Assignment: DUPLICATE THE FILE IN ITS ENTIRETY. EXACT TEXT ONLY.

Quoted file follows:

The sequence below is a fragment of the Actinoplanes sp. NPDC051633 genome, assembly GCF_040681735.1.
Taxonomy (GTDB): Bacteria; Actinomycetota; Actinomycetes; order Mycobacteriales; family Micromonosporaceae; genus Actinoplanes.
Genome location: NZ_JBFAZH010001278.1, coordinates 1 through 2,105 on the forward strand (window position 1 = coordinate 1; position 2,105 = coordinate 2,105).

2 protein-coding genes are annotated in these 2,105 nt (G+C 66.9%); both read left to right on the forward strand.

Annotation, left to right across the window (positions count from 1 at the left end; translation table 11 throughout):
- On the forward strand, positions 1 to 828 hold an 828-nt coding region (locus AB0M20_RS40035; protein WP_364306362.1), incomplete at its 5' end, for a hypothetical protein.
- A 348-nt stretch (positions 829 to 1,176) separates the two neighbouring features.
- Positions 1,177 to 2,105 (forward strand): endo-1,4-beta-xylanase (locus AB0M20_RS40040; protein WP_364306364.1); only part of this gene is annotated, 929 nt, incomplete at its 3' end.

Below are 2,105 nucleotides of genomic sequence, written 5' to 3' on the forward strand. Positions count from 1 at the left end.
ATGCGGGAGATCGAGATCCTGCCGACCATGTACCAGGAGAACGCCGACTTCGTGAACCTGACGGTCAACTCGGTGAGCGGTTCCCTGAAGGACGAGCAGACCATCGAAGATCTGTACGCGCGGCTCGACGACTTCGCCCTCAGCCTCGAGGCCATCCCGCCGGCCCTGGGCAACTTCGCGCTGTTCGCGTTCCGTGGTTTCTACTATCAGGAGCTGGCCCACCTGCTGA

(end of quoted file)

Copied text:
The sequence below is a fragment of the Actinoplanes sp. NPDC051633 genome, assembly GCF_040681735.1.
Taxonomy (GTDB): Bacteria; Actinomycetota; Actinomycetes; order Mycobacteriales; family Micromonosporaceae; genus Actinoplanes.
Genome location: NZ_JBFAZH010001278.1, coordinates 1 through 2,105 on the forward strand (window position 1 = coordinate 1; position 2,105 = coordinate 2,105).

2 protein-coding genes are annotated in these 2,105 nt (G+C 66.9%); both read left to right on the forward strand.

Annotation, left to right across the window (positions count from 1 at the left end; translation table 11 throughout):
- On the forward strand, positions 1 to 828 hold an 828-nt coding region (locus AB0M20_RS40035; protein WP_364306362.1), incomplete at its 5' end, for a hypothetical protein.
- A 348-nt stretch (positions 829 to 1,176) separates the two neighbouring features.
- Positions 1,177 to 2,105 (forward strand): endo-1,4-beta-xylanase (locus AB0M20_RS40040; protein WP_364306364.1); only part of this gene is annotated, 929 nt, incomplete at its 3' end.

Below are 2,105 nucleotides of genomic sequence, written 5' to 3' on the forward strand. Positions count from 1 at the left end.
ATGCGGGAGATCGAGATCCTGCCGACCATGTACCAGGAGAACGCCGACTTCGTGAACCTGACGGTCAACTCGGTGAGCGGTTCCCTGAAGGACGAGCAGACCATCGAAGATCTGTACGCGCGGCTCGACGACTTCGCCCTCAGCCTCGAGGCCATCCCGCCGGCCCTGGGCAACTTCGCGCTGTTCGCGTTCCGTGGTTTCTACTATCAGGAGCTGGCCCACCTGCTGA